Public clouds join telcos to enable 5G at the edge
With 5G infrastructure rollouts making gradual but steady progress, the stage is set for public clouds to increase value for enterprise users.
This cloud-telco complementary relationship will flourish mainly through partnerships which overlay cloud services and core software stacks directly on the telco’s 5G network.
Edge clouds that deliver faster network speed and programmable virtualization functions are an obvious entry point for U.S. cloud majors, as they look to help monetize 5G’s potential for ultra-low latency IoT.
In reality, however, telcos are still working to match the promise of 5G on a national scale. This makes cloud-to-edge partnerships an enticing route to improving their enterprise offer, as they aim to push the bar on download speeds.
Societal Functions Fueled by 5G at the Edge
Imagine a new university satellite dormitory detached from a main campus location, and with few transit options. Confined in their dorm rooms due to COVID-19 restrictions, it’s challenging for students to get the most bang for their buck, when they can’t even attend lectures in person.
5G-enabled edge clouds will allow schools to circumvent the problem and avoid affecting student outcomes. By including more of the cloud computing stack, they can drive the university’s online infrastructure closer to the satellite campus and deliver high-bandwidth content, such as virtual reality, remote desktops or cloud gaming services.
As partnerships between telcos and public clouds have deepened in recent years, both parties have started to weave in more cloud services, at 5G edge locations such as regional data centers. To use an analogy, these could be thought of as the public cloud’s local TV affiliate.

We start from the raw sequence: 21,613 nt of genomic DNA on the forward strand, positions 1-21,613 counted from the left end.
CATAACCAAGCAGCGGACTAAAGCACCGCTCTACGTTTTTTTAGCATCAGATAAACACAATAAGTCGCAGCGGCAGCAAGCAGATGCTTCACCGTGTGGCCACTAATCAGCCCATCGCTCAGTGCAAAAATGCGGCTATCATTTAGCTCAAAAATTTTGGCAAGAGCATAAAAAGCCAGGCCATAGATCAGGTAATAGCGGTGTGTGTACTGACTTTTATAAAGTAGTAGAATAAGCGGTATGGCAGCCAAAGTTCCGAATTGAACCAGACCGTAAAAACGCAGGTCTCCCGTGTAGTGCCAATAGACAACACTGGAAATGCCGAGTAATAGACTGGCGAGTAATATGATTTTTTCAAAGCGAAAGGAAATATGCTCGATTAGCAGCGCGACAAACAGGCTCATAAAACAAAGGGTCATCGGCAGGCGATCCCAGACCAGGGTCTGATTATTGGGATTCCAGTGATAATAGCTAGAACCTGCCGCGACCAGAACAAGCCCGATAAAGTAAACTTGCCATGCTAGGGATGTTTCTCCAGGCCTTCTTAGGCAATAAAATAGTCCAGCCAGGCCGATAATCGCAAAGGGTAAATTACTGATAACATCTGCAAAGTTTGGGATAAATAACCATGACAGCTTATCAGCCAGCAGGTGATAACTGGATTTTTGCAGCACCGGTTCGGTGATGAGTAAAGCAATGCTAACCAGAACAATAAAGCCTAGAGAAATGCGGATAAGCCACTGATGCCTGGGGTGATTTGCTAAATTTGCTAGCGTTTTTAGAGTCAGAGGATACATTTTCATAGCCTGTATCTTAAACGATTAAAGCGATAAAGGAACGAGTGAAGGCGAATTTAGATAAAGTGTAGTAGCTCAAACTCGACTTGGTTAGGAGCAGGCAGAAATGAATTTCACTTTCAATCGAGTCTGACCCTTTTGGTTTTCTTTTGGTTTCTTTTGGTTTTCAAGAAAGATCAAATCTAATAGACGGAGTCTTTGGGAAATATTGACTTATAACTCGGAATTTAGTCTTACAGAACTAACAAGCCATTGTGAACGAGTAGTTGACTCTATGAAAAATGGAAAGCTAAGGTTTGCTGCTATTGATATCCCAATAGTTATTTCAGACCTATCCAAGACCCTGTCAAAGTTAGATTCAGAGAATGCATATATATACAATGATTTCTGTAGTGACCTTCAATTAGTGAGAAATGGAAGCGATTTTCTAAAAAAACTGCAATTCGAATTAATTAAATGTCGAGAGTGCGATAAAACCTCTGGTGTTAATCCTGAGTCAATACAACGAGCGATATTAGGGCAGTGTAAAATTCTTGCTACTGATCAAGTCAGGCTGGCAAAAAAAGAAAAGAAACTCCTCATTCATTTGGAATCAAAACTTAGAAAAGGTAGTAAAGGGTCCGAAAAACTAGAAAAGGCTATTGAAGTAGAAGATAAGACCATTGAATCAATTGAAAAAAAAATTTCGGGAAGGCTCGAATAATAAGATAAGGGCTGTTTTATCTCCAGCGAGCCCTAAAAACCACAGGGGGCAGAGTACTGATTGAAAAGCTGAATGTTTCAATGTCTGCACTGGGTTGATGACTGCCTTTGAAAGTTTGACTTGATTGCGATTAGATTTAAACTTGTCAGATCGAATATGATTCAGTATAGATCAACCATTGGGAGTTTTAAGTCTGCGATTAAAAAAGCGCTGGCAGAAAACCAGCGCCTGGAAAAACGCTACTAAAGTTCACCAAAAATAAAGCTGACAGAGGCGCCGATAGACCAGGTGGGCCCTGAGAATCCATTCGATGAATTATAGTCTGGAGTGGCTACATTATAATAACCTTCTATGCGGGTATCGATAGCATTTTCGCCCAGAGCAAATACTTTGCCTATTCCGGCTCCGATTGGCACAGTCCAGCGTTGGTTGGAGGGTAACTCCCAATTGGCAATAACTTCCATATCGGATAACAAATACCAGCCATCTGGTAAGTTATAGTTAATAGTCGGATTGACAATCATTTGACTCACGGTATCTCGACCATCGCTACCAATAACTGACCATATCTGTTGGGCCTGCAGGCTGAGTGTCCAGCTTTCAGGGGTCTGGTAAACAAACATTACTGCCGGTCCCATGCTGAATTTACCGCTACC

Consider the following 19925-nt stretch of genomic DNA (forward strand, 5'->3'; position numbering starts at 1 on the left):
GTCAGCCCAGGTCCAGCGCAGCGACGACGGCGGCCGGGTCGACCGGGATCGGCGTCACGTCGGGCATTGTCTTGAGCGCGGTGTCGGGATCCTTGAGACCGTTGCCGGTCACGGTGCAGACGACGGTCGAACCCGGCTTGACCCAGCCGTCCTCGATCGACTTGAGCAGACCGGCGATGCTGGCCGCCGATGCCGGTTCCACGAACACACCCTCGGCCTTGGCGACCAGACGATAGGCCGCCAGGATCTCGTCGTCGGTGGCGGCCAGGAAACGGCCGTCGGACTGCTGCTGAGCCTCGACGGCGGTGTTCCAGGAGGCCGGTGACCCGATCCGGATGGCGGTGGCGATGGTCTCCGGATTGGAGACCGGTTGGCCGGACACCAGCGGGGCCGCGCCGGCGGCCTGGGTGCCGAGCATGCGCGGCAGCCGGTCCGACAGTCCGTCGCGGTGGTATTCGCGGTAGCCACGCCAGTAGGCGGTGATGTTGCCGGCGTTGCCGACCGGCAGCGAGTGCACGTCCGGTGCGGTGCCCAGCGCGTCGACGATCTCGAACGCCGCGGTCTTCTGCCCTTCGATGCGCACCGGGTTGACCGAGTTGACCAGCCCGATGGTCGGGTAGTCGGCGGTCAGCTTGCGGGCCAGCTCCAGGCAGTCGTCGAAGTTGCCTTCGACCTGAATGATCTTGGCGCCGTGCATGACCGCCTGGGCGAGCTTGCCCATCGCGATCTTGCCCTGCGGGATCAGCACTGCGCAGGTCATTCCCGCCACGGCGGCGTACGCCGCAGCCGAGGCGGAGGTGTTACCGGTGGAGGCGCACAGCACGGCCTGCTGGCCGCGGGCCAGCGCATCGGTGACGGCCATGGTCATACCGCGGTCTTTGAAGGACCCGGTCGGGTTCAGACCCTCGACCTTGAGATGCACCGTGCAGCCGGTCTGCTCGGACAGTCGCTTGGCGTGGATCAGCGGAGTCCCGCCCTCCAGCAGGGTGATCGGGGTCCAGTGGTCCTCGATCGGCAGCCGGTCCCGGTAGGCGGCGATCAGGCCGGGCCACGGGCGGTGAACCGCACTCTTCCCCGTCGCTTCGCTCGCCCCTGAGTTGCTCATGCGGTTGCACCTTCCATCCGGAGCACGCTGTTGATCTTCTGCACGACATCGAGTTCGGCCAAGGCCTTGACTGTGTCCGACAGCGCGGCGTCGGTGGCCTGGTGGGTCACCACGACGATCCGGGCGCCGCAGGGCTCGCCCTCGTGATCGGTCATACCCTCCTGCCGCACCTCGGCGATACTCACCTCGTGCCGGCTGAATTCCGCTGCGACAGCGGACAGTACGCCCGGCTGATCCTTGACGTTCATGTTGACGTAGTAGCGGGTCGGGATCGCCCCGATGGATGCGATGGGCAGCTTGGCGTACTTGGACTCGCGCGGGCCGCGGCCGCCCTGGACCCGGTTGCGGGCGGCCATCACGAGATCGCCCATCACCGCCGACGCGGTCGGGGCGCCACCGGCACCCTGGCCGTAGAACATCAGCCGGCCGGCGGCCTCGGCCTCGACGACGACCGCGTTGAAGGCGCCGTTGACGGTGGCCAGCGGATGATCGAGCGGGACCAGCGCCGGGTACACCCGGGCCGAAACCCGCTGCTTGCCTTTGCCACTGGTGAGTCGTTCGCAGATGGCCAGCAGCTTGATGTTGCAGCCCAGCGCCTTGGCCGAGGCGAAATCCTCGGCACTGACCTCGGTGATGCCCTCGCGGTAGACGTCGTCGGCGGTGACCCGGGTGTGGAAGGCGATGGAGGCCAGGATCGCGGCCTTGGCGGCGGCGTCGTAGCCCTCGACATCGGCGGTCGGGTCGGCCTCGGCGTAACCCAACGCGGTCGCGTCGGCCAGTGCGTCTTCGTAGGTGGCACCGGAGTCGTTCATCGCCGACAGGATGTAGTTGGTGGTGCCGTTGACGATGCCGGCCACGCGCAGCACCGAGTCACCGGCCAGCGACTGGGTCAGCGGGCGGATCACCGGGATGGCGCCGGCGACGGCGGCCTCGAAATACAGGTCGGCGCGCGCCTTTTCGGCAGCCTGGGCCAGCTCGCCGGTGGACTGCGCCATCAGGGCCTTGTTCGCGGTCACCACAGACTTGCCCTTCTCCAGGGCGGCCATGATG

Applications backed by telcos will springboard from this enriched edge cloud connectivity. A new robotics-focused division for the enterprise was unveiled by telecommunications giant Verizon in recent weeks, using its 5G mobile edge compute (MEC) stack.
Using Amazon Web Service (AWS) to deliver computer vision through its low-latency 5G network, Corning Incorporated, an advanced manufacturing and materials science firm, is ramping up the stack for its robotics system in North Carolina.
The development comes after Verizon rolled out AWS functionality within its 5G MEC across key U.S. markets. Currently Verizon customers in select U.S. cities have access to AWS’s Wavelength service, embedded within Verizon’s 5G transmission centers. AWS Outposts, a managed service that encompasses various infrastructure, services and application programming interfaces, can also be integrated together with Verizon’s enterprise 5G offering.
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